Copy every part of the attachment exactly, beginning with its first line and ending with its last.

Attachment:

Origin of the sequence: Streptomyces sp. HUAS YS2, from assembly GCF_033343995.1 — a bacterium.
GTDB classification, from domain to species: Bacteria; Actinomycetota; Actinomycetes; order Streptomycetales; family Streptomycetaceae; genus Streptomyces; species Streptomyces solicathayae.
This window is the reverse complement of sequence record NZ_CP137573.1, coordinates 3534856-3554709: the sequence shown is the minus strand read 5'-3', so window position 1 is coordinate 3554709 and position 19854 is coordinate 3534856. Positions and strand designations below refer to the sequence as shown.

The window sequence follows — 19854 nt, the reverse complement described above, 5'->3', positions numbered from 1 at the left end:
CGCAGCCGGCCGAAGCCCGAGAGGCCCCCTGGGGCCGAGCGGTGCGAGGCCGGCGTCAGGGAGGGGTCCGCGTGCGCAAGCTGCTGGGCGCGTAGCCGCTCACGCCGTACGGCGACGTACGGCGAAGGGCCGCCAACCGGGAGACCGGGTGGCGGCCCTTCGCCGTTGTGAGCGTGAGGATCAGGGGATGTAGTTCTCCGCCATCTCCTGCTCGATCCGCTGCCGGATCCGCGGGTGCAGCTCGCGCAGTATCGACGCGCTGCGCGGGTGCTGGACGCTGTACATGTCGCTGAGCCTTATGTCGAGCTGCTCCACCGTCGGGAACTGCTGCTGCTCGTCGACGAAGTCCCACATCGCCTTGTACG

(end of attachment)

Origin of the sequence: Streptomyces sp. HUAS YS2, from assembly GCF_033343995.1 — a bacterium.
GTDB classification, from domain to species: Bacteria; Actinomycetota; Actinomycetes; order Streptomycetales; family Streptomycetaceae; genus Streptomyces; species Streptomyces solicathayae.
This window is the reverse complement of sequence record NZ_CP137573.1, coordinates 3534856-3554709: the sequence shown is the minus strand read 5'-3', so window position 1 is coordinate 3554709 and position 19854 is coordinate 3534856. Positions and strand designations below refer to the sequence as shown.

The window sequence follows — 19854 nt, the reverse complement described above, 5'->3', positions numbered from 1 at the left end:
CGCAGCCGGCCGAAGCCCGAGAGGCCCCCTGGGGCCGAGCGGTGCGAGGCCGGCGTCAGGGAGGGGTCCGCGTGCGCAAGCTGCTGGGCGCGTAGCCGCTCACGCCGTACGGCGACGTACGGCGAAGGGCCGCCAACCGGGAGACCGGGTGGCGGCCCTTCGCCGTTGTGAGCGTGAGGATCAGGGGATGTAGTTCTCCGCCATCTCCTGCTCGATCCGCTGCCGGATCCGCGGGTGCAGCTCGCGCAGTATCGACGCGCTGCGCGGGTGCTGGACGCTGTACATGTCGCTGAGCCTTATGTCGAGCTGCTCCACCGTCGGGAACTGCTGCTGCTCGTCGACGAAGTCCCACATCGCCTTGTACG